I recently became Mental Health First Aid certified. The first thing I did after the class ended was to walk from the classroom to the front lobby of Mental Health Center of Denver and ask about counseling services. In a Mental Health First Aid course, you learn signs and symptoms of a mental health challenge or crisis, what to do in an emergency, and where to get help for others in need. However, the most important lesson I took away from the training was to be an advocate for my own mental health.
I had been experiencing persistent feelings of anxiety, sadness, and guilt over the last couple of weeks. But, I wanted to be resilient and carry the burden on my own, so I avoided seeking professional help. Despite having a college degree in psychology, I could not escape the statistic that only 7% of Hispanic adults in the U.S. utilize mental health services in a given year, a startling contrast compared to white adults’ utilization of services at 17%.
To make matters worse, the 2017 Colorado Health Access Survey (CHAS) reports the uninsured rate among Hispanics is 10%, double the 5% uninsured rate of non-Hispanic white Coloradans. The report details that of the Coloradans that did not seek needed mental health services in the past year, 72% said it was because they were uninsured, 56% because they were concerned about the cost, and 43% because they thought their insurance would not cover it—although most insurance plans are required to cover mental health services. These challenges are complex, and the need for adequate, culturally-responsive mental health care is only growing.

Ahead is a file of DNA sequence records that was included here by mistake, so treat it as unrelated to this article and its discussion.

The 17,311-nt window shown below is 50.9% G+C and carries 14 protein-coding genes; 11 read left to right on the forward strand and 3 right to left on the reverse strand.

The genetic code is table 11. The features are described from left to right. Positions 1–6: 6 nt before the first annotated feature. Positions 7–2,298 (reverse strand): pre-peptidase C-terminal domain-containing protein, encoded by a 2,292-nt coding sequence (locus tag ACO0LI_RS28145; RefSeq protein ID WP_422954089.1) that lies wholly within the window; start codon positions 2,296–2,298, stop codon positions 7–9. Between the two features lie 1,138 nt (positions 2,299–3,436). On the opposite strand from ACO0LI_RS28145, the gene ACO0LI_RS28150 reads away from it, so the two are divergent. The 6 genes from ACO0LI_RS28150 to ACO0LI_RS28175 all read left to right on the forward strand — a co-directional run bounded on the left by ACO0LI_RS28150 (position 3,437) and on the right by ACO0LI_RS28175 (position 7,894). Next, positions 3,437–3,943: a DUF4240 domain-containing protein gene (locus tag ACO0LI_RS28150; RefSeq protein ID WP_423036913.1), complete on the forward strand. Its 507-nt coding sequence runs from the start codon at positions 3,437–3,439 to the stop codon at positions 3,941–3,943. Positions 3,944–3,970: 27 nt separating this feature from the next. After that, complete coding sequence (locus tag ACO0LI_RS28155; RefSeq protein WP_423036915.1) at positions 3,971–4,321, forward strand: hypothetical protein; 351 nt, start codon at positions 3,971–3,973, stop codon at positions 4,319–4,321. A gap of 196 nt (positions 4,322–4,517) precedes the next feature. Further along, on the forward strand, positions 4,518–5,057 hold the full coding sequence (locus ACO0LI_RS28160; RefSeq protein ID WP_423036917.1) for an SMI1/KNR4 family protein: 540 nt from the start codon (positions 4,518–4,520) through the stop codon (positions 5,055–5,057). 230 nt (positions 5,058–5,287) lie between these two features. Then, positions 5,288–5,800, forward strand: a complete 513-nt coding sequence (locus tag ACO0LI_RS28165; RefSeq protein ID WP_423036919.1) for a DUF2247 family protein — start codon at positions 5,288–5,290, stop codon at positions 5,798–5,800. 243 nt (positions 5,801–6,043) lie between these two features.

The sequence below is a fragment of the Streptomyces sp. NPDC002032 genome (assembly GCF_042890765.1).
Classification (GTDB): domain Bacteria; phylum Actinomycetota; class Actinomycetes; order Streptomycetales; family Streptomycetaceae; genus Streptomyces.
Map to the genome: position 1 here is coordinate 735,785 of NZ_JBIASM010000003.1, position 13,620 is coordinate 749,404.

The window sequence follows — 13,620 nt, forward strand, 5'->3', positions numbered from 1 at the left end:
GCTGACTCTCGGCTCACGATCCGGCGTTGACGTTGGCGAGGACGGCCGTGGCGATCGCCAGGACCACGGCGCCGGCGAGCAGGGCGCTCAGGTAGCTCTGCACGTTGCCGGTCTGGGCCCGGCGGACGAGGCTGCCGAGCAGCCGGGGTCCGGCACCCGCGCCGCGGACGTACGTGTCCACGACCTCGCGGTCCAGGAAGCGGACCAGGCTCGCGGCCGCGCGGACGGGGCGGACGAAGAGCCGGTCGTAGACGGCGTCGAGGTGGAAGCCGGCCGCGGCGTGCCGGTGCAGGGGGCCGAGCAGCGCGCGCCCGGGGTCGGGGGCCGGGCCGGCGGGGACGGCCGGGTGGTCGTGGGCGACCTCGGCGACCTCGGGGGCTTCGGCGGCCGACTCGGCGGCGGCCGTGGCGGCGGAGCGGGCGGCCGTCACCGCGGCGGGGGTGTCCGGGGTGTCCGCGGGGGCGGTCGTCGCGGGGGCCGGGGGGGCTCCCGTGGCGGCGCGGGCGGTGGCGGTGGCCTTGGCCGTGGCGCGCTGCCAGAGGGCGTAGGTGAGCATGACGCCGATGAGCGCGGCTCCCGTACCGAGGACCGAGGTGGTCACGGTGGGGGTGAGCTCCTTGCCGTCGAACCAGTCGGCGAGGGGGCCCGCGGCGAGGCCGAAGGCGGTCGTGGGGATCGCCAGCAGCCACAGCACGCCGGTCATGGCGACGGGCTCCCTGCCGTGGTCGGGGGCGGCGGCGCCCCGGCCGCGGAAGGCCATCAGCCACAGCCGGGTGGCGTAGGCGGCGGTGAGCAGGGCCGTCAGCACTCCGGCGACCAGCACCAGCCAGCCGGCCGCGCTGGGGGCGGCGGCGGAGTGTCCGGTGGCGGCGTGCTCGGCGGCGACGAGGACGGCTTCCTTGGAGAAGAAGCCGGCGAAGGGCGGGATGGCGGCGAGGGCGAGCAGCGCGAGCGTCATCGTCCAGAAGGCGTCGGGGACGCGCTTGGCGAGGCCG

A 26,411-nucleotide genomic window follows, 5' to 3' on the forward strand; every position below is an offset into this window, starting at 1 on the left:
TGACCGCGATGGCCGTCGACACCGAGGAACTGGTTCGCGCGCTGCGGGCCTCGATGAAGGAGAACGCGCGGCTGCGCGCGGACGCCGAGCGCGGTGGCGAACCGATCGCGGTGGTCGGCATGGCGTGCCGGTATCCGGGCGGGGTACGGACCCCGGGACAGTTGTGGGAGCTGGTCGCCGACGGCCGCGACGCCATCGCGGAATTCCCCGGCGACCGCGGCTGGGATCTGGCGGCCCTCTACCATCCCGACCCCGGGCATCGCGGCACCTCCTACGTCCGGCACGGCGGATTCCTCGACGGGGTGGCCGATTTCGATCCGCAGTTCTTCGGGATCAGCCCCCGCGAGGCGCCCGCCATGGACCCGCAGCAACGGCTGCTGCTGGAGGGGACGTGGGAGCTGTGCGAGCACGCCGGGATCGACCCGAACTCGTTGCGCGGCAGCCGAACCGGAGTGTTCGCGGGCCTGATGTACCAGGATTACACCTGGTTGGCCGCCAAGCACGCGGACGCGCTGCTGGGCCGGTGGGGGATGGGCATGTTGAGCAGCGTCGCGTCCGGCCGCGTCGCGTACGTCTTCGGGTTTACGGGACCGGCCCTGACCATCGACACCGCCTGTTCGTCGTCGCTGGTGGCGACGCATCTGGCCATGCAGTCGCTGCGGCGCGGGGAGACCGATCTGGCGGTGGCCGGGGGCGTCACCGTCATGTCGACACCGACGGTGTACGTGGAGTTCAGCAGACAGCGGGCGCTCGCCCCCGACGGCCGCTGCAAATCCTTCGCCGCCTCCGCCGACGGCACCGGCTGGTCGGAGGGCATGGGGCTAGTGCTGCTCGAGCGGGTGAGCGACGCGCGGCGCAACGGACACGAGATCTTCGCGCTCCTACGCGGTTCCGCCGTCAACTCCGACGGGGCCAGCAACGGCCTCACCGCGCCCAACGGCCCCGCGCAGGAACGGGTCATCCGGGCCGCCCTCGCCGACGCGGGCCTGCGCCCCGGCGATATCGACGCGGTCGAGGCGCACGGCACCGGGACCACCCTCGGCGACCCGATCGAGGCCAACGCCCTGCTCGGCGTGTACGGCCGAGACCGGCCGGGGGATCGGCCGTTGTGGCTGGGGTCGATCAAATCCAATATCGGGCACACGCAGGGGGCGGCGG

In 2015, 10% of Coloradans reported having poor mental health, which is defined as eight or more days of poor mental health in one month, and in 2017, it was up to 12%. Those needs are going unmet: one in 13 Coloradans (8%) and one in six Medicaid patients (15%) did not get the mental health services they needed.
When we say we want our health care system to work for all Coloradans, regardless of their race, income, and ZIP code, we include mental health in that vision. That is why this past legislative session, we supported the passage of bills like SB18-024, which will expand access to behavioral health care providers in shortage areas around the state, and SB18-20, which expanded the range of psychotherapists who can perform AcuDetox, or five-point ear acupuncture, to combat substance use disorders and help turn the tide of the opioid epidemic. There are commonsense solutions to these complex challenges, and when we pursue them, we get closer to ensuring our mental health care system works for everyone.
To make sure that the mental health care system worked for me, I had to realize that I was unnecessarily carrying this heavy burden of mental anguish on my own. I had to realize that it was okay to ask for help, that it was not an innate flaw in my character, a weakness in my resolve, or in any way a deficiency in who I am.
I am one of the 15% of Hispanic adults who have experienced mental illness in the past year, but thankfully I now also belong to the 7% that sought professional help. I credit Mental Health First Aid for helping me recognize the signs of the mental health challenges I was facing, but also for preparing me with a practical set of tools and skills to help others within my family, community, and workplace. I encourage everyone to enroll in one of the Mental Health First Aid classes offered every day, in both Spanish and English, across Colorado. There are now over 50,000 Mental Health First Aid-ers in Colorado, the highest per capita in the country, and I'd love to see that number grow!